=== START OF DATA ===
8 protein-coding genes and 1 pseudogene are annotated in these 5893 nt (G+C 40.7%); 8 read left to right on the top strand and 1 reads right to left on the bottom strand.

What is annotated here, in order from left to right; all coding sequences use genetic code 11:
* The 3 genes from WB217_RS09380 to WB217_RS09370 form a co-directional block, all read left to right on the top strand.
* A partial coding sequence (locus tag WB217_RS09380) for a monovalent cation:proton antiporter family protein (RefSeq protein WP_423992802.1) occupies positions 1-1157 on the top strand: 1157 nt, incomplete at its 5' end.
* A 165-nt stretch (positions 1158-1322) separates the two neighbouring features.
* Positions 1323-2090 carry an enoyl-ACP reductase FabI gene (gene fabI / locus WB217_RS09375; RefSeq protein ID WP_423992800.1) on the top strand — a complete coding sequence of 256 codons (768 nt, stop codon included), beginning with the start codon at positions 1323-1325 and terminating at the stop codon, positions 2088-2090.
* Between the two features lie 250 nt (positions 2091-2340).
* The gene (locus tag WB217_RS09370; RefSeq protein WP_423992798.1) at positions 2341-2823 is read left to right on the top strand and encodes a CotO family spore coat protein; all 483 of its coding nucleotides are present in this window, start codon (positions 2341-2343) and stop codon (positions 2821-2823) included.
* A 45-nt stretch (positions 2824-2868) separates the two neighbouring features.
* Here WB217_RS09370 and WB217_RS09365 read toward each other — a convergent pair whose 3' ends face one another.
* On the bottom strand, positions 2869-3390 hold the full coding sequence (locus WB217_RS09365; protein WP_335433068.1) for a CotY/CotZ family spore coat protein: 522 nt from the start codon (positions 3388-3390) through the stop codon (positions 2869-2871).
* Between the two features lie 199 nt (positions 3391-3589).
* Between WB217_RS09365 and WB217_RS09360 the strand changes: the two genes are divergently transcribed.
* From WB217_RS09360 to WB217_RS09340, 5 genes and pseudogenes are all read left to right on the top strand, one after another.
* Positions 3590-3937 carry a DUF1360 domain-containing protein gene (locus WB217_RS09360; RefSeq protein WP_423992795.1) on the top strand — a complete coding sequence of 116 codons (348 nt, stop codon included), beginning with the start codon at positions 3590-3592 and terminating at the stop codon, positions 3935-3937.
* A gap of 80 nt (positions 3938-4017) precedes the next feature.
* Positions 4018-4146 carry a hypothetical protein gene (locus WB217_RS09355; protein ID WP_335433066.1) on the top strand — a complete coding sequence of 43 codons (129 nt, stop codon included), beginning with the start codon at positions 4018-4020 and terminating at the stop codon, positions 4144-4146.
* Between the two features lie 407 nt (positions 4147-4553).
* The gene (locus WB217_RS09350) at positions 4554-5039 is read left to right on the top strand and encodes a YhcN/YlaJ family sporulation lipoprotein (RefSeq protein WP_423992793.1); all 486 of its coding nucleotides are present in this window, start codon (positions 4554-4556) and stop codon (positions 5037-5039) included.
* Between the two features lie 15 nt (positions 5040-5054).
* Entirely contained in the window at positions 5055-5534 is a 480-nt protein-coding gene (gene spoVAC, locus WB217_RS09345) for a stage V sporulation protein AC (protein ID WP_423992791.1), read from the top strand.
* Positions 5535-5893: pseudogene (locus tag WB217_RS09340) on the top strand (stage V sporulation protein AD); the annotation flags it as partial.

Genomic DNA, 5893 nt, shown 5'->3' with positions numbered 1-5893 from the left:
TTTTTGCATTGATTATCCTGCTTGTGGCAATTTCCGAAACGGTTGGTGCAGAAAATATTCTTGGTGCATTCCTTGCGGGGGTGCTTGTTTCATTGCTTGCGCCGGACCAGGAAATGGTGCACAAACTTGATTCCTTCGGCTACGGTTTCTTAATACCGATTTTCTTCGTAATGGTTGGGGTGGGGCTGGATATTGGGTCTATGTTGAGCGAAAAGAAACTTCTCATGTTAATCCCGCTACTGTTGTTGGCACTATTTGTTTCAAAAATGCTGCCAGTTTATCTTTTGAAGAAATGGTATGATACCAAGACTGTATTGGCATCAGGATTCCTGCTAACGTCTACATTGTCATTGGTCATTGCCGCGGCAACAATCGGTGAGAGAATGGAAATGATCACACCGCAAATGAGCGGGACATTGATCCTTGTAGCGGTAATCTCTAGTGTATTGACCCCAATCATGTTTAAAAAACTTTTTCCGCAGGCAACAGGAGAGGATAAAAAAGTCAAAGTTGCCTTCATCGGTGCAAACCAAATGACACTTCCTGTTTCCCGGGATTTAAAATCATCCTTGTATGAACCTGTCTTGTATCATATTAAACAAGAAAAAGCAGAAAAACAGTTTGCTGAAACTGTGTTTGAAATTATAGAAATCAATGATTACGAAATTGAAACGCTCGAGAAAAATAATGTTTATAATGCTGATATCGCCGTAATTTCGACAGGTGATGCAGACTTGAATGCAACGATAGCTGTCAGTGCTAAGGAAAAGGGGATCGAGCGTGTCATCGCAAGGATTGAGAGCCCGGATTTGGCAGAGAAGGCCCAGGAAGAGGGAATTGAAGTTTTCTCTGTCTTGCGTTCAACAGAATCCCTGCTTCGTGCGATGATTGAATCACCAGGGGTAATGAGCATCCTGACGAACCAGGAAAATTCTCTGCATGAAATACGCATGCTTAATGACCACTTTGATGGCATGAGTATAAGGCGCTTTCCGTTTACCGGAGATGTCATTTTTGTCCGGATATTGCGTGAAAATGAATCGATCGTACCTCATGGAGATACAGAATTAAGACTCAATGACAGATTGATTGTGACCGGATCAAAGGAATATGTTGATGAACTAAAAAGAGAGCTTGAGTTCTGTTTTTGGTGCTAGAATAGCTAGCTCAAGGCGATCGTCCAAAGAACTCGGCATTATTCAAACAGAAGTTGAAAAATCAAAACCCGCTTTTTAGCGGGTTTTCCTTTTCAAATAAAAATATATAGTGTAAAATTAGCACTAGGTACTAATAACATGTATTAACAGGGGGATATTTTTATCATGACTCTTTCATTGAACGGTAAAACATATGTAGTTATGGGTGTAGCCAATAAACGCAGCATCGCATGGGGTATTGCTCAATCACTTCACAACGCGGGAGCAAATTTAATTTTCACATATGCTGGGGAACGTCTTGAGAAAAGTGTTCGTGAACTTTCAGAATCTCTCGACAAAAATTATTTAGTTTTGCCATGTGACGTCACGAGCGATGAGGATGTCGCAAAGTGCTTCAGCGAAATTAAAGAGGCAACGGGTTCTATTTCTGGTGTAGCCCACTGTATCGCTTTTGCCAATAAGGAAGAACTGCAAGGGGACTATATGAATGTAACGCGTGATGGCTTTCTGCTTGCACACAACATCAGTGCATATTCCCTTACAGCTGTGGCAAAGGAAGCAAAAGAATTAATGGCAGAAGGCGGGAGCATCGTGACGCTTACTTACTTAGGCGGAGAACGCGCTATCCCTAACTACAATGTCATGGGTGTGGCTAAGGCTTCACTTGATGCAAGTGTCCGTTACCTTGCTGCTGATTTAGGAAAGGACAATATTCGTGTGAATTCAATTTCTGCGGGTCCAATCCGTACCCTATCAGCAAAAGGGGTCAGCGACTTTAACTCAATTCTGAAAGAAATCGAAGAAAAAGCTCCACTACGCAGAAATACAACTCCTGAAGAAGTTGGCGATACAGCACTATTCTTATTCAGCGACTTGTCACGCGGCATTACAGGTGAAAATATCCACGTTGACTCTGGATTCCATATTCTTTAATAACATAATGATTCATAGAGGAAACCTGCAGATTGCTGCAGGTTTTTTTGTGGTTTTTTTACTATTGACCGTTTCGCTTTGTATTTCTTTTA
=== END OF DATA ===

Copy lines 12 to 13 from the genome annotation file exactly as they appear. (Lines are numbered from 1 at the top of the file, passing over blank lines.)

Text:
* Between the two features lie 199 nt (positions 3391-3589).
* Between WB217_RS09365 and WB217_RS09360 the strand changes: the two genes are divergently transcribed.